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Posts Tagged ‘Admiral Jean de Laborde’

The decision by Vichy French forces to lay down their arms in North Africa didn’t play well at the top of the German military.  The announcement, coming on November 11, 1942, was immediately followed by the German occupation of Vichy France.

Nazi forces rolled through Vichy (which comprised the southeast half of France) and arrived at Toulon, a major port that opened into the Mediterranean Sea.  It was also home (and still is, for that matter) to a large portion of the French fleet, which interested the Germans greatly.  Docked in Toulon were 3 modern battleships, 7 cruisers, 18 destroyers, nearly 2 dozen submarines, and dozens of smaller auxiliary boats, tenders, and tugs.

It presented a nice addition to the Germany Navy, and a huge boost to their presence in the Mediterranean.  At that point the Germans began negotiating with Admiral Jean de Laborde, trying to get him to surrender the fleet peacefully.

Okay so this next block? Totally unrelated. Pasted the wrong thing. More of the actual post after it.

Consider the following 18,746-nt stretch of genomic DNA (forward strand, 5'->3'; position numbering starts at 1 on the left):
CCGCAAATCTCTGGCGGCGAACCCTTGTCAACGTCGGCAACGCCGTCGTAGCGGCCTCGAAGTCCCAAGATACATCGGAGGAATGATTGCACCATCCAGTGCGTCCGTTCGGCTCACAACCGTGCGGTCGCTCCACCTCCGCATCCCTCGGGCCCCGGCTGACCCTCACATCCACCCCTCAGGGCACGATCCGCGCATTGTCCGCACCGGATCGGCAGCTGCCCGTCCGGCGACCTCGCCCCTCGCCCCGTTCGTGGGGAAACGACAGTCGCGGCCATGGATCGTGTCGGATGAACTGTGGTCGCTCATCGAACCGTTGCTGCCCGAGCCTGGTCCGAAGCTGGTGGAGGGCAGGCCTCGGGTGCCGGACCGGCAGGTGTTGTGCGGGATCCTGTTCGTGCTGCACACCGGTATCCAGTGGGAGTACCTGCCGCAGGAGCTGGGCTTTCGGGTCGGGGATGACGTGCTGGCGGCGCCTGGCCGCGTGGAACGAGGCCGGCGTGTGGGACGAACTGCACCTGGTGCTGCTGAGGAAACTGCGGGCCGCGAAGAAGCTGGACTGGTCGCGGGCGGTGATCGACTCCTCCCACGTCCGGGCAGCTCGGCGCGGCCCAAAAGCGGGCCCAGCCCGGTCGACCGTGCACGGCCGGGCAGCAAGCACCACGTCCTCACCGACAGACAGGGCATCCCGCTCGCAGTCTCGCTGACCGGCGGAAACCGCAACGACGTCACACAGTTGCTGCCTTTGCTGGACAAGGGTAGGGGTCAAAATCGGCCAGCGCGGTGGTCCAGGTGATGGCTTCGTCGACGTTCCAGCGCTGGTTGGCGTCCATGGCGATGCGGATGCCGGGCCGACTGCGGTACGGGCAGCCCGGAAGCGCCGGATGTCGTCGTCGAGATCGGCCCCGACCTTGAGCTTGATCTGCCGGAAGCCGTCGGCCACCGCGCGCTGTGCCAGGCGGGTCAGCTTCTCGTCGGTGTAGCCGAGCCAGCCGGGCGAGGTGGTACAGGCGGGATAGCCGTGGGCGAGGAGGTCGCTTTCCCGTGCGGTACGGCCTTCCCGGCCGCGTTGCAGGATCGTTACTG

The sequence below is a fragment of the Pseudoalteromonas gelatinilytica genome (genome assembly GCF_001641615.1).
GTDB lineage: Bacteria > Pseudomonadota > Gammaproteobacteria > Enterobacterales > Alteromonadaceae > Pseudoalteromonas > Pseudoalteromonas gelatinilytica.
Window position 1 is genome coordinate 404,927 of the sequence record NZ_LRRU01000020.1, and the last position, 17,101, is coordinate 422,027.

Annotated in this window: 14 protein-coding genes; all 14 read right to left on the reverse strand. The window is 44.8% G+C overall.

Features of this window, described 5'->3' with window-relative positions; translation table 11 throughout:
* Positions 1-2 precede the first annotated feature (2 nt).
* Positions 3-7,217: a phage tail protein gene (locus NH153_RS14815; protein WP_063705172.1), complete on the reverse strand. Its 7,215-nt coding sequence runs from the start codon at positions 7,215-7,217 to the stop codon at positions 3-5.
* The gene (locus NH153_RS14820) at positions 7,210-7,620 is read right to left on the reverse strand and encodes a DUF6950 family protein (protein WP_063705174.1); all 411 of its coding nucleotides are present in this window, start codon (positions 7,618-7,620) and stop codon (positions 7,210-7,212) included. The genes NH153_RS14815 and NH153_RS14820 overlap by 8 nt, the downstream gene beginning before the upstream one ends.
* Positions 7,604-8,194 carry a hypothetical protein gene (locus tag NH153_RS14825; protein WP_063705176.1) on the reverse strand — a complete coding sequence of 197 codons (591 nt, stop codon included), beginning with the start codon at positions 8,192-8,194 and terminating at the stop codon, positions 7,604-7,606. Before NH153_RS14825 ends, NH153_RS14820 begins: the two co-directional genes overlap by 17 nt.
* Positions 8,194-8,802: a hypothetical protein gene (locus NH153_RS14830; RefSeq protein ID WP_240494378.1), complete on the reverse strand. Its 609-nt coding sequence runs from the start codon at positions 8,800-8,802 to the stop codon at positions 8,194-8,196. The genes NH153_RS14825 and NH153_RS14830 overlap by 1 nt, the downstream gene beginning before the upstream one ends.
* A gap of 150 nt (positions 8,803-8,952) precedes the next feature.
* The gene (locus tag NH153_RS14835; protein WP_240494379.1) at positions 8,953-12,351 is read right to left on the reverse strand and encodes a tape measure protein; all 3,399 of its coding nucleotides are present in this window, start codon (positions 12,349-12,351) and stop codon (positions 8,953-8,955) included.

Simultaneously, French Admiral Darlan was trying to get Laborde to sail the fleet out of Toulon and to the North African coast (not all that long of a journey) and add its firepower to the Allied side of the ledger.  The French ships stationed at Casablanca had foolishly decided to fight the incoming Allied forces and were soundly defeated.  The addition of the ships from Toulon would be most welcome.

For two weeks the negotiations continued, with the Germans and Allies each trying to win the day.

In the early morning hours of November 27, 1942, German patience ran out and SS panzer troops stormed the gates of Toulon’s naval base.  Immediately, Laborde gave the “Scuttle, scuttle, scuttle!” order.  And in one of the greatest acts of self-sabotage ever, the French sailors complied.

The sea cocks were opened and the waters of the harbor poured into the ships.  The engines were destroyed, along with the instruments, and the base at Toulon became a giant junkyard.  One by one, the ships got lower in the water, the fires set in the engine rooms eventually succumbing to the incoming flood.

In all, more than 70 vessels were sunk.  The 3 battleships, the 7 cruisers, 15 of the 18 destroyers, a dozen submarines, most of the torpedo boats, and all the tugs.

The immense frustration felt by Darlan (and many others) was tempered by General Eisenhower who, always the diplomat, reminded everyone that keeping such a powerful force out of German hands was a victory of sorts.

I wonder if anyone was brave enough to tell the good General that it wouldn’t take many of these victories to cost the Allies the war.

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